What Is Electrical Engineering?
Electrical engineering draws on many disciplines all linked by a common thread: the generation, control and use of electromagnetic energy. Electrical engineers use its various forms—including direct or alternating currents, radio waves, visible light and X-rays—to sense the world around us, shape the flow of energy and data, explore and cure the human body, activate remote robotic systems and more.
What Do Electrical Engineers Do?
Electrical engineers can be found driving innovation in a wide range of industries. Here are just a few examples:
- Communications: designing hardware and algorithms for energy-sipping 4G cell phones, high-definition TVs, and Bluetooth devices
- Health Care: developing sensors and instruments for diagnosing diseases (CAT, MRI, PET)
- Remote Sensing: designing radar and optical systems that probe Earth and space to monitor weather, ecology and global warming
- Consumer Electronics: developing digital cameras, Blu-ray players, GPS devices and noise-canceling headphones
- Transportation: designing sensors and control systems for smart highways and high-speed railways
- Robotics: creating robots that can see, feel, and understand their environment
- Defense and Homeland Security: developing hardware and advanced algorithms for autonomous vehicles, secure battlefield communications, automated luggage scanners and video surveillance
Graduate Programs & Research Opportunities
As part of the Department of Electrical & Computer Engineering—home of one of the nation’s premier doctoral programs—graduate students in electrical engineering study and conduct research in electro-physics, and information science and systems. Faculty and graduate student researchers often collaborate with colleagues in other departments to solve interdisciplinary challenges. Some research areas include:
- Fibers, lasers and non-linear optics
- Nano- and bio-photonics
- Solid-state circuits, devices, and materials
- Space physics
- Quantum optics and communications
- Biological and medical signal processing
- Communication and sensor networks
- Computational and systems biology
- Decision theory, control and optimization
- Image and video processing
- Information theory and communications
- Machine learning and statistical signal processing
- Network security
- Tomographic imaging and inverse problems
Where Do Our Alumni Work?
- Draper Labs
- Massachusetts General Hospital
Why Study at BU?
Two words: our faculty. As leaders in their respective fields, they are well-grounded in the latest technologies and are often the masterminds behind them. Faculty members provide undergraduate students with one-on-one advising and opportunities to work in their research labs.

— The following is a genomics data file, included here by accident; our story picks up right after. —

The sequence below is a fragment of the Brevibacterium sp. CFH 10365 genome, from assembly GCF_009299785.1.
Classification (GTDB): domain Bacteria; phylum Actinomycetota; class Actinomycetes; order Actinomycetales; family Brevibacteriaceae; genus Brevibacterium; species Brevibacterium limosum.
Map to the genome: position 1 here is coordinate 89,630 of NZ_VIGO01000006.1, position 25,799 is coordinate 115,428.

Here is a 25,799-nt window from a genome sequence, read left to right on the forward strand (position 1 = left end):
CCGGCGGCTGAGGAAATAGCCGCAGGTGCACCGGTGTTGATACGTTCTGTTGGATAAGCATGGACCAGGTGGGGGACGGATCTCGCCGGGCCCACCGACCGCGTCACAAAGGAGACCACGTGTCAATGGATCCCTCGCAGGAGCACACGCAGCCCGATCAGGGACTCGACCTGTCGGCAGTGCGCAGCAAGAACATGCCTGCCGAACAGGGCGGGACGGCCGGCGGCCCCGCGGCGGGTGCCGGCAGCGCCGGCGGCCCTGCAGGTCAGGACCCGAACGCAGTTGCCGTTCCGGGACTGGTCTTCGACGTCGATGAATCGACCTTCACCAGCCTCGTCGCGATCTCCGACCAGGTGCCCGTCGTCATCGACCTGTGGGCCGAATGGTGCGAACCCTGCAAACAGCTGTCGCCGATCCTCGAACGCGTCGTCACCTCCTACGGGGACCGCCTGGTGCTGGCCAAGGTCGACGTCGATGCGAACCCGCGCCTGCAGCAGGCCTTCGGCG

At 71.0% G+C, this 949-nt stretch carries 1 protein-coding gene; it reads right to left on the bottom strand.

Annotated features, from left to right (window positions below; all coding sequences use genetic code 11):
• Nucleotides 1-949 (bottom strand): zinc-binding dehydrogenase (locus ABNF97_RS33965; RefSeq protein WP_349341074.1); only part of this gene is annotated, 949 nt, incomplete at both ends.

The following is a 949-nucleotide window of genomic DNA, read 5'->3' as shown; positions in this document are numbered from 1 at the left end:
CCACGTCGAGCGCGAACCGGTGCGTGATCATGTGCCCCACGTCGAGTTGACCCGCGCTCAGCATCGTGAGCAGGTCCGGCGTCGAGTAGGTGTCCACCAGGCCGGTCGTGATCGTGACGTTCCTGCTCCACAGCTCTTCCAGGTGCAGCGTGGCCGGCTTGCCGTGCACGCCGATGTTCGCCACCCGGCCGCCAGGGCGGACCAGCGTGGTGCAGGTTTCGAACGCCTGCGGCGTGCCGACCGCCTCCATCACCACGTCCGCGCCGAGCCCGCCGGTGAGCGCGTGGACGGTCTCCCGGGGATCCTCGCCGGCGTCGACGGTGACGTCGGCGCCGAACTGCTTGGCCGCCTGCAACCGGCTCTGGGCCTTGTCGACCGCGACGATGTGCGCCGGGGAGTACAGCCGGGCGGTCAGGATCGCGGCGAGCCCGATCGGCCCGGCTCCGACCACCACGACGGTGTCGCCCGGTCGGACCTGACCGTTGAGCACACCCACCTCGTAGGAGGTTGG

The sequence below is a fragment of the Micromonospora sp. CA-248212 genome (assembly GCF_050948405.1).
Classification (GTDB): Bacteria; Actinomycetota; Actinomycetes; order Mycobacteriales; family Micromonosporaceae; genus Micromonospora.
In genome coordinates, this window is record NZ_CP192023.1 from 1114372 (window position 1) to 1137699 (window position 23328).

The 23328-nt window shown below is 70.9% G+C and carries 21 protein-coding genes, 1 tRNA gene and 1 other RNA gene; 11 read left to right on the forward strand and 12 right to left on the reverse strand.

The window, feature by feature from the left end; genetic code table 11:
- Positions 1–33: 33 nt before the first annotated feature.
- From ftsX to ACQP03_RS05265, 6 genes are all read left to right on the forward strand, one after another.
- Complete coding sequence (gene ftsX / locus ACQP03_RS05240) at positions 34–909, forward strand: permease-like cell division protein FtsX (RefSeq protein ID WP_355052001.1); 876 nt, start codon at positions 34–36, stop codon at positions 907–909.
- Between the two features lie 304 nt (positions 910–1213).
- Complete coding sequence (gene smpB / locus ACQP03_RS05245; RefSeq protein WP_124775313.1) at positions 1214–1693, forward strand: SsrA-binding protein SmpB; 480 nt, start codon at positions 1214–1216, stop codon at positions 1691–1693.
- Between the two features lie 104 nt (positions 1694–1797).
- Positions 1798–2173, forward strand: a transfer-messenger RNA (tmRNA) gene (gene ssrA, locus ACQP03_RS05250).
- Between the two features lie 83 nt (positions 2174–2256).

In addition, our high-tech instructional labs provide an unparalleled environment for coursework, extracurricular exploration and teamwork. Our challenging curriculum prepares students for both the workforce and graduate school—many of our graduates go on to study engineering, business, law and medicine at top-ranked schools.
Our graduate students have opportunities to work on cross-disciplinary topics, ranging from nanobiology to fiber lasers, smart lighting to advanced signal processing. They collaborate with researchers throughout the BU campus and work with other Boston-area universities and companies. We expect our graduate students to present their work at national and international conferences, publish in leading journals and become active members of our community, and we offer excellent possibilities for funding and support.
- Graduate & Post-Graduate
Bachelor of Science (BS) in Electrical Engineering (EE)
With a degree in electrical engineering, you’ll learn the skills needed to begin a career in a wide range of fields, from robotics to medical imaging.
Minor in Electrical Engineering
Undergraduates of all majors may opt to complement their degree with an in-depth minor in electrical engineering.
Master of Science in Electrical & Computer Engineering
Our integrated Master of Science in Electrical and Computer Engineering Degree provides training, skills, and expertise across these traditionally separated domains. It gives you great flexibility in how you shape your Master of Science program and how you present yourself to potential employers.
Master of Engineering (MEng) in Electrical Engineering (EE)
Starting Fall 2018, the MS/MEng in CE/EE programs are being merged into the new MS ECE degree, to which new students should apply.
Master of Science (MS) in Electrical Engineering (EE)
The Master of Science in Electrical Engineering gives students the specialized technological knowledge required for productive careers in industry as well as advanced graduate/doctoral studies.
Master’s Degree Internship Degree Option: Engineering with Practice
The Engineering Practice designation, when added to an MS or MEng degree, recognizes the power of combining rigorous academic coursework with supervised real-world research or industrial applications.
LEAP: A Master’s Program for non-Engineers
A unique program that enables students without an undergraduate engineering degree to earn a master's degree in engineering.
PhD in Electrical Engineering (EE): Post-Master’s Degree
As a PhD student in Boston, you will be in the midst of a vibrant high-tech research community with world-renowned faculty.
PhD in Electrical Engineering (EE): Post-Bachelor’s Degree
As an electrical or computer engineering PhD student, you will pursue theoretical and empirical studies in a topic area determined by your interests, while working with our world-renowned faculty.
|Starting Fall 2018, the MS/MEng in CE/EE programs are being merged into the new MS ECE degree, to which new students should apply.|